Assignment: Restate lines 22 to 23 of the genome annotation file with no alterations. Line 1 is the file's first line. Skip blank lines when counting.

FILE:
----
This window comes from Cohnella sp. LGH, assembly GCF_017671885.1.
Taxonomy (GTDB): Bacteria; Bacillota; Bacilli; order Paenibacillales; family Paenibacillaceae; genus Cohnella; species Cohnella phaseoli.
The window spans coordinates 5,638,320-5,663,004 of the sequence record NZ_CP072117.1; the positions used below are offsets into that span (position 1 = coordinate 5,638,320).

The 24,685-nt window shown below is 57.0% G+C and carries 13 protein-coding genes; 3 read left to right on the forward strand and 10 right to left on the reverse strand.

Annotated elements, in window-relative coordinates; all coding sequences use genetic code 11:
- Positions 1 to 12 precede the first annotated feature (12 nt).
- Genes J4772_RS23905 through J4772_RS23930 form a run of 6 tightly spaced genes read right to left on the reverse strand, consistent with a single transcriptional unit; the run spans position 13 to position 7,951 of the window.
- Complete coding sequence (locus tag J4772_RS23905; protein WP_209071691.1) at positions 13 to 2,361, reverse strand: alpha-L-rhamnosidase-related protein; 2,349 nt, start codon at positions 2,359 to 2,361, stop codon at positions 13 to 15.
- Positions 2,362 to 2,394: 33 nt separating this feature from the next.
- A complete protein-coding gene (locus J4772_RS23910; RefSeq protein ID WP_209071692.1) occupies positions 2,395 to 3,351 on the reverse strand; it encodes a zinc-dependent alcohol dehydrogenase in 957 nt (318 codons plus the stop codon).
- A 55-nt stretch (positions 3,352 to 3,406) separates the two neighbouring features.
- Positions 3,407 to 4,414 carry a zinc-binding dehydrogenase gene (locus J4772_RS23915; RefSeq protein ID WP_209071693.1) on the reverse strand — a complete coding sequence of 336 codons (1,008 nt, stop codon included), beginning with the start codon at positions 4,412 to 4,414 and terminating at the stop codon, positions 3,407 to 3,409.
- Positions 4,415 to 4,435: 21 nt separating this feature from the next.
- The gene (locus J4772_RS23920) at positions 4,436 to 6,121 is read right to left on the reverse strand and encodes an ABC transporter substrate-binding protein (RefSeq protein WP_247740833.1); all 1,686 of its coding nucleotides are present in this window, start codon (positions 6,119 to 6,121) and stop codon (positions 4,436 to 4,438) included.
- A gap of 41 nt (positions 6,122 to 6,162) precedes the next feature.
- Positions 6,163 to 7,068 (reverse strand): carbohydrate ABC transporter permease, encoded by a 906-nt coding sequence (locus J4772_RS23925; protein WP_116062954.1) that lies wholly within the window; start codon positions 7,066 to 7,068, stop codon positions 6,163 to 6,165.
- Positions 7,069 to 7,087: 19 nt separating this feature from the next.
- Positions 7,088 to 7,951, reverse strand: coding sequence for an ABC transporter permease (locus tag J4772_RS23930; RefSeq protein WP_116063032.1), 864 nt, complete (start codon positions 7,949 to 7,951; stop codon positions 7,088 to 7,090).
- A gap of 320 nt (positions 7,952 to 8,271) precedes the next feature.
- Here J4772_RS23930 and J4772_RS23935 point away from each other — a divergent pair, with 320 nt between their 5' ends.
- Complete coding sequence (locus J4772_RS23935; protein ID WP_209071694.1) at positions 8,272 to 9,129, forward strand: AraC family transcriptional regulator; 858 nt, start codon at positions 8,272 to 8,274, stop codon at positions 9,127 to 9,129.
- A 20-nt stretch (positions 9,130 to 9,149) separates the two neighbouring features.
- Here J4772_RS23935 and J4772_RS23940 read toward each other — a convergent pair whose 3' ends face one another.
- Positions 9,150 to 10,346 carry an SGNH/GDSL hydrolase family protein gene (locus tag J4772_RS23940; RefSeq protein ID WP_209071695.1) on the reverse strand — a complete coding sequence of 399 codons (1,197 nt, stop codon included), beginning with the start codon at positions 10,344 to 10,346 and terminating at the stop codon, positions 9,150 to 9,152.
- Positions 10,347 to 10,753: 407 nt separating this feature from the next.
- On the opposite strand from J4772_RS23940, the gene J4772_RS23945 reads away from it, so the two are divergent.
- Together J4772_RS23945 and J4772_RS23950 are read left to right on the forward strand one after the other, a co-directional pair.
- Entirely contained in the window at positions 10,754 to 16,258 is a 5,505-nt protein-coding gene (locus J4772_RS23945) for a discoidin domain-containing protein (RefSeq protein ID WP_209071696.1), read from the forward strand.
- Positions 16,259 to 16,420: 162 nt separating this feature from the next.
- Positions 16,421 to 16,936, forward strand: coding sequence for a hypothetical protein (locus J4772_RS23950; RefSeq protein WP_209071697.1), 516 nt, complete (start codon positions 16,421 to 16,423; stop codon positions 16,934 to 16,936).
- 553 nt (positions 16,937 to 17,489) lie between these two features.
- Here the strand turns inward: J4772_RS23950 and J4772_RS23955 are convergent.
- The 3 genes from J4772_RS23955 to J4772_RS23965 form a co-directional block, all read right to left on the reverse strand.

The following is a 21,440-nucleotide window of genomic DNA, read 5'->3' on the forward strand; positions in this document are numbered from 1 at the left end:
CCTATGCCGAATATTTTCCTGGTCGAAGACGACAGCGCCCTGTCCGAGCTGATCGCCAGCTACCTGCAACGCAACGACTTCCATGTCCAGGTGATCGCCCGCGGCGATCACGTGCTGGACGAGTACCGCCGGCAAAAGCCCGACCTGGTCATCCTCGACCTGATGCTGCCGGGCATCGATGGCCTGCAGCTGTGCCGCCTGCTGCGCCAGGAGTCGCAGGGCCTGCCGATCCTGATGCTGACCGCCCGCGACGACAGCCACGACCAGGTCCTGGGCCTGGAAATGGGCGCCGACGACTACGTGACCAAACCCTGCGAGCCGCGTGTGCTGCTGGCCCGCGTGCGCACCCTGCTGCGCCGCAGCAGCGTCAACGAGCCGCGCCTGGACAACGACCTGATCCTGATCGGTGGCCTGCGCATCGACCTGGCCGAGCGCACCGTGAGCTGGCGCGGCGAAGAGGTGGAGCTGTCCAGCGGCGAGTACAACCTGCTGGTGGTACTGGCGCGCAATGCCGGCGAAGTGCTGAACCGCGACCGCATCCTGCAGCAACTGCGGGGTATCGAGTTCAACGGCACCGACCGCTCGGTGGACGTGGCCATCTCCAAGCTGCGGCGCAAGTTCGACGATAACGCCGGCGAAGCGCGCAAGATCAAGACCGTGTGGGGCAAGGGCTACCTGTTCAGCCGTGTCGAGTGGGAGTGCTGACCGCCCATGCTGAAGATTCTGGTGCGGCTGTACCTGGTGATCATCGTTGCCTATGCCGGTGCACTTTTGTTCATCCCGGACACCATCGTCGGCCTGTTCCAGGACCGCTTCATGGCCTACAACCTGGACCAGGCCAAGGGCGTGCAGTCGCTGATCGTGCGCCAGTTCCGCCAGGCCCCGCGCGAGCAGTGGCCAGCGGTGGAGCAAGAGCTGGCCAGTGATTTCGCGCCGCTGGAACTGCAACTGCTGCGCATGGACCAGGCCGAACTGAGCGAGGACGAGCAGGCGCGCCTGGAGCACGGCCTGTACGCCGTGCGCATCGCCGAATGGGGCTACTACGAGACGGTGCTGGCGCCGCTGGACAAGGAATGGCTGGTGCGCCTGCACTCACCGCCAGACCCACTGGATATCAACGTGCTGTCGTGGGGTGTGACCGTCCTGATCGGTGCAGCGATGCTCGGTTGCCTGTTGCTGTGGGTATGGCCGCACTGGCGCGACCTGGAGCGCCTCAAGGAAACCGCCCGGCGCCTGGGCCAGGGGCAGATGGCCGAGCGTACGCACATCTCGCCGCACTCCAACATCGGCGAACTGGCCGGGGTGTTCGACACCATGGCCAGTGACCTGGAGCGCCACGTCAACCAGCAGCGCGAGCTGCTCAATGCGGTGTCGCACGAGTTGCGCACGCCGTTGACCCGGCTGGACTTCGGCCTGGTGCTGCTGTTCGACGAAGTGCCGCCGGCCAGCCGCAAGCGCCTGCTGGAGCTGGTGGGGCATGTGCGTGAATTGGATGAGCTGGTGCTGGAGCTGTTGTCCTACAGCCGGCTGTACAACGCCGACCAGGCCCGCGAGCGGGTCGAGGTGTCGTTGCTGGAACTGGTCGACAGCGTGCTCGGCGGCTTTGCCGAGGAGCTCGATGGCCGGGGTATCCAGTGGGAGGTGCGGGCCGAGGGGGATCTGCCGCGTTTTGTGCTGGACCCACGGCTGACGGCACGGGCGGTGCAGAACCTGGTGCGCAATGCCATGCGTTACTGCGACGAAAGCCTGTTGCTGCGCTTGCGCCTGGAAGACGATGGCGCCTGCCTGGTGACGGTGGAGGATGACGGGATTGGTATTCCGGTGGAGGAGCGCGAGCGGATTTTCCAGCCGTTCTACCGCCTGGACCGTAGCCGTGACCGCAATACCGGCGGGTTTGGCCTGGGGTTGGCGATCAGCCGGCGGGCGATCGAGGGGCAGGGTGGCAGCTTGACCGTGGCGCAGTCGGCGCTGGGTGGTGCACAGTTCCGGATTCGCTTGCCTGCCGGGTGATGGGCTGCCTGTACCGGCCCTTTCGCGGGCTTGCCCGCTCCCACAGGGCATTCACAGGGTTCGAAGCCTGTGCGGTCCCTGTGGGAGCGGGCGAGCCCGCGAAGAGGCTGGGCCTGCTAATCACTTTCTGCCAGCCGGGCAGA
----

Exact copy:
- A 20-nt stretch (positions 9,130 to 9,149) separates the two neighbouring features.
- Here J4772_RS23935 and J4772_RS23940 read toward each other — a convergent pair whose 3' ends face one another.